Making the decision to purchase new cookware can be difficult. Both non-stick and stainless steel cookware are heavily advertised. Be informed to choose the one that will work best for you.
When most people think of non-stick pots and pans they automatically think of Teflon. This is a polytetrafluoroethylene coating developed in the fifties and marketed by Dupont. There are concerns about Teflon because it can flake off the pan into the food. This makes it less durable as well, especially if you wash it in the dishwasher, use a harsh sponge on it washing by hand, or use metal utensils while cooking with it. However, there are other non-stick surfaces available today such as titanium and ceramic surfaces that are sandblasted onto the pan surface and fired to a staggering 2000 degrees Centigrade. Other non-stick surfaces include coated cast iron and seasoned cast iron. These newer forms of non-stick cookware are much more durable and do not carry any of the health risks of Teflon.
Stainless steel cookware is made up of a metal alloy made into steel that will not stain or become marred. You can cook anything in stainless steel cookware, it is dishwasher safe, and can last a lifetime. Stainless steel is not a great conductor, so it can be difficult to heat up the pot or pan. However, you can purchase stainless steel cookware that has an aluminum or copper core to help with conductivity. Stainless steel is preferred by most professional chefs.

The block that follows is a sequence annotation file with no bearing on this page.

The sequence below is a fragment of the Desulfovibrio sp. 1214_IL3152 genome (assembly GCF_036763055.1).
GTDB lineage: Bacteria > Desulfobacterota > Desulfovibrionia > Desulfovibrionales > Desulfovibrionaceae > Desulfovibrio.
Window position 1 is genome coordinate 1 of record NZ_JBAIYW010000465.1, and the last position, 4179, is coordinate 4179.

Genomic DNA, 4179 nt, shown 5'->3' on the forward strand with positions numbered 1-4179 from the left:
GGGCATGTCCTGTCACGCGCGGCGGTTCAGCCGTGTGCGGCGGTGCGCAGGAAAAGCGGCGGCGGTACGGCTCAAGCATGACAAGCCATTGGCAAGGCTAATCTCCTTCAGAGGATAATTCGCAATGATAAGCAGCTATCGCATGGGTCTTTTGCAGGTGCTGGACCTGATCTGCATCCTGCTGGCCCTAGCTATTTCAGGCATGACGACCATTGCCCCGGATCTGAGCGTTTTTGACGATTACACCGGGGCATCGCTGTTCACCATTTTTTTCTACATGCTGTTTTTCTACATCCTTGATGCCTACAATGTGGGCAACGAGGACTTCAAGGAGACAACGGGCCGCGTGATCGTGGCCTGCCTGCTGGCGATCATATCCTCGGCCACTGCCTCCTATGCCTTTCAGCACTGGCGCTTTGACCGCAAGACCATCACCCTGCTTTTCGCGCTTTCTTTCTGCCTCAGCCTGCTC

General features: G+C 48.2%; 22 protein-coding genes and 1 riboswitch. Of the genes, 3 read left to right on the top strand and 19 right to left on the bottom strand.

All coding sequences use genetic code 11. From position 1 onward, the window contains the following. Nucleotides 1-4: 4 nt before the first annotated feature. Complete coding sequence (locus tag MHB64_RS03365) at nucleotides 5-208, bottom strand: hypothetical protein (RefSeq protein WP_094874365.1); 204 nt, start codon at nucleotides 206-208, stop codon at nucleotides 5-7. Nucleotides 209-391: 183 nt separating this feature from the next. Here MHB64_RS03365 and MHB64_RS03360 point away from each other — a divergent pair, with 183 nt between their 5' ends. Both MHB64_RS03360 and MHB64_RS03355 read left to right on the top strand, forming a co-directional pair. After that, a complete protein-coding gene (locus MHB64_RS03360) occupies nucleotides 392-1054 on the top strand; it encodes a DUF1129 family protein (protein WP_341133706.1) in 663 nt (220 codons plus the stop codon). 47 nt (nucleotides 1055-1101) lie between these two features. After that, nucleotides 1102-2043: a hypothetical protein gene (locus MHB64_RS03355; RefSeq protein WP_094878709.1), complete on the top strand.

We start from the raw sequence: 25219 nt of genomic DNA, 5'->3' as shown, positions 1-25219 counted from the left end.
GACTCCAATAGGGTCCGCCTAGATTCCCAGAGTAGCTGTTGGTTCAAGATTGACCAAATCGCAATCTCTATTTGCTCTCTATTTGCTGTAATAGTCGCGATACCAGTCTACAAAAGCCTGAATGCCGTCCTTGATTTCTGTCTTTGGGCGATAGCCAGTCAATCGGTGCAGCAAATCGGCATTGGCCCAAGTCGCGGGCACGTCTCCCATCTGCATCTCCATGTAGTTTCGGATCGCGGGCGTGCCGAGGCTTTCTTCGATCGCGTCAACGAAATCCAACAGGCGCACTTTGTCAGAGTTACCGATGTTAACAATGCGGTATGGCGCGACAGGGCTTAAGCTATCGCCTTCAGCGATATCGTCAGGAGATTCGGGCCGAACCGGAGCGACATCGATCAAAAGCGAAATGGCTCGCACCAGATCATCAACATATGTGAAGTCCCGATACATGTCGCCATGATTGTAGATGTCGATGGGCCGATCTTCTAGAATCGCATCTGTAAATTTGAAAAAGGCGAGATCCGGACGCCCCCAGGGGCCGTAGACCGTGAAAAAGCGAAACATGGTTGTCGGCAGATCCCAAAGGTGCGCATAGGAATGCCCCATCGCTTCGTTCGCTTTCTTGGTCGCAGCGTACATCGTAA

|Coated metal||Uncoated metal|
|Can be easily damaged||Extremely durable|
|Easier to clean||Easier to moderate temperature|
|Concerns about health||Preferred by chefs|
Non-stick vs Stainless steel
What is the difference between non-stick and stainless steel? Let’s compare them by construction options, durability, cooking with food, and chef preference.
- Non-stick is metal with a coating such as Teflon, ceramic or titanium. It can also be a coated cast iron pan. Stainless steel is of single metal construction unless you purchase cookware with an aluminum or copper core.
- Non-stick, particularly Teflon, can become easily damaged if metal utensils or rough sponges are used on the cookware. Stainless steel cookware is very durable and can last a lifetime.
- Non-stick is easier to clean but does not necessarily keep food from burning. If food does get too hot the non-stick surface can bubble and cause the coating to come off into the food. Stainless steel may allow food to stick if it burns, but you can cook anything in it including things that must be cooked at higher temperatures.
- Chefs prefer stainless steel with a copper core because it is a good conductor of heat, is easily controlled with cooking any food, and does not risk the deterioration of Teflon.